VC investing is a game of putting money into a company and hopefully getting more out. In an ideal world, the value placed on a company at acquisition or initial public offering would be some large multiple of the amount of money its investors committed. As it happens, that multiple on invested capital (MOIC) makes for a fairly decent heuristic for measuring company and investor performance. Most critically, it provides a handy metric to use for answering these questions: For US-based companies, have exit multiples changed in a meaningful way over time? And, if so, does this suggest something about the investment landscape overall? Coming up with an answer to this question required a specific
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The UK and USA need to extend their “special relationship” to technology development

The UK and the USA have always had an enduring bond, with diplomatic, cultural and economic ties that have remained firm for centuries.

We live in an era of profound change, and are living with technologies set to change things ever faster. If Britain and America work together to develop these technologies for the good of mankind, in a way that is open and free, yet also safe and good for our citizens, we can maintain the global lead our nations have enjoyed in the fields of innovation.

Over past months we have seen some very significant strides forward in this business relationship. All of the biggest US companies have made decisions to invest in the UK. Apple is developing a new HQ in the

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These schools graduate the most funded startup CEOs

There is no degree required to be a CEO of a venture-backed company. But it likely helps to graduate from Harvard, Stanford or one of about a dozen other prominent universities that churn out a high number of top startup executives. That is the central conclusion from our latest graduation season data crunch. For this exercise, Crunchbase News took a look at top U.S. university affiliations for CEOs of startups that raised $1 million or more in the past year. In many ways, the findings weren’t too different from what we unearthed almost a year ago, looking at the university backgrounds of funded startup founders. However, there were a few twists. Here are some key findings: Harvard fares better in its rivalry with Stanford when it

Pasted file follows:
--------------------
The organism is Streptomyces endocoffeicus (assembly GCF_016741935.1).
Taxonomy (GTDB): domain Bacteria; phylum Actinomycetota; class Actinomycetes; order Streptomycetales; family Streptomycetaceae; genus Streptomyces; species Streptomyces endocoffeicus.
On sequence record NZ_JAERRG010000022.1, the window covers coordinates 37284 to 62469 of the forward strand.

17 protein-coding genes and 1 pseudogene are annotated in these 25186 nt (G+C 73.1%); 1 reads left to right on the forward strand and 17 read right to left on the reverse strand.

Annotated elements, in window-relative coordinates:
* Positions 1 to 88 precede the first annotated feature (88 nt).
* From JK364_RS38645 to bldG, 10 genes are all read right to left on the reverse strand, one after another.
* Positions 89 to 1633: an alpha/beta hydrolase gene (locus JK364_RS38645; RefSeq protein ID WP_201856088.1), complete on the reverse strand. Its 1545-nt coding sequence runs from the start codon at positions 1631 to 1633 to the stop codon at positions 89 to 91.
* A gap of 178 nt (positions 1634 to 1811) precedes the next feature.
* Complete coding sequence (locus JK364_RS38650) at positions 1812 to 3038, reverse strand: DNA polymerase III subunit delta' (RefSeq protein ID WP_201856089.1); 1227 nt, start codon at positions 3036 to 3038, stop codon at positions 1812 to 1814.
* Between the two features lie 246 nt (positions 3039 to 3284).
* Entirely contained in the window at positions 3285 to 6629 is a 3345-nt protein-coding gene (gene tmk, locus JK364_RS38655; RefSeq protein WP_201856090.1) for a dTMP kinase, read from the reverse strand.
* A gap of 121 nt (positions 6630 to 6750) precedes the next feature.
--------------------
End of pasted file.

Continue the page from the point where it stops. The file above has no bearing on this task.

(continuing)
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Deep learning with synthetic data will democratize the tech industry

The visual data sets of images and videos amassed by the most powerful tech companies have been a competitive advantage, a moat that keeps the advances of machine learning out of reach from many. This advantage will be overturned by the advent of synthetic data.

The world’s most valuable technology companies, such as Google, Facebook, Amazon and Baidu, among others, are applying computer vision and artificial intelligence to train their computers. They harvest immense visual data sets of images, videos and other visual data from their consumers.

These data sets have been a competitive advantage for major tech companies, keeping out of reach from many the advances of machine learning and the processes that allow computers and algorithms to learn faster.

Now, this advantage is being disrupted by the ability for anyone to create and leverage synthetic data to train computers across many use cases, including retail, robotics, autonomous vehicles,

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Algo-Rhythms: The future of album collaboration

One year ago, I began working on an album. I write vocal melodies and lyrics, while my partner does the composition. We both work on instrumentation, and complement each other well. The only odd part of the relationship is…my partner isn’t human. It’s AI. The relationship was born out of curiosity. Fear-driven headlines had been dominating my news feed for some time….headlines like: AI will take our jobs, our data, and eventually, our souls. The arguments left me wondering. What’s really happening with AI? I stumbled across an article chronicling how AI was now being
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The many twists and turns of hardware

Note: This is the final article in a three-part series on valuation thoughts for common sectors of venture-capital investment. The first article, which attempts to make sense of the SaaS revenue multiple, can be found here; the second, on public marketplaces can be found here.

Over the past year, the VC-backed hardware category got a big boost — Roku was the best-performing tech IPO of 2017 and Ring was acquired by Amazon for a price rumored to exceed $1 billion. In addition to selling into large, strategic markets, both companies have excellent business models. Ring sells a high-margin subscription across a high percentage of its customer base and Roku successfully monetizes its 19 million users through ads and licensing fees.

In the context of these splashy exits, it is interesting to consider the key factors that have made for valuable hardware companies against a backdrop of an investment sector that has

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Tech devices that make for great last-minute gifts for anyone

Editor’s note: This post was done in partnership with Wirecutter. When readers choose to buy Wirecutter’s independently chosen editorial picks, it may earn affiliate commissions that support its work. It should be easy to give a gift. But it can be hard trying to choose what gift to give. That’s especially true with technology, where products tend to be more functional than emotional. Here’s what matters most: finding a present that connects to the recipient, creates a sense of enjoyment, and that they’re actually going to use. Here are five tech gifts that will appeal to almost anyone. Jaybird X3 Wireless Sport Earbuds The Jaybird X3 earbuds are designed for working out, but their design and great audio makes them perfect for anyone on the go. The X3’s interchangeable tips and fins offer a highly customizable, comfortable fit.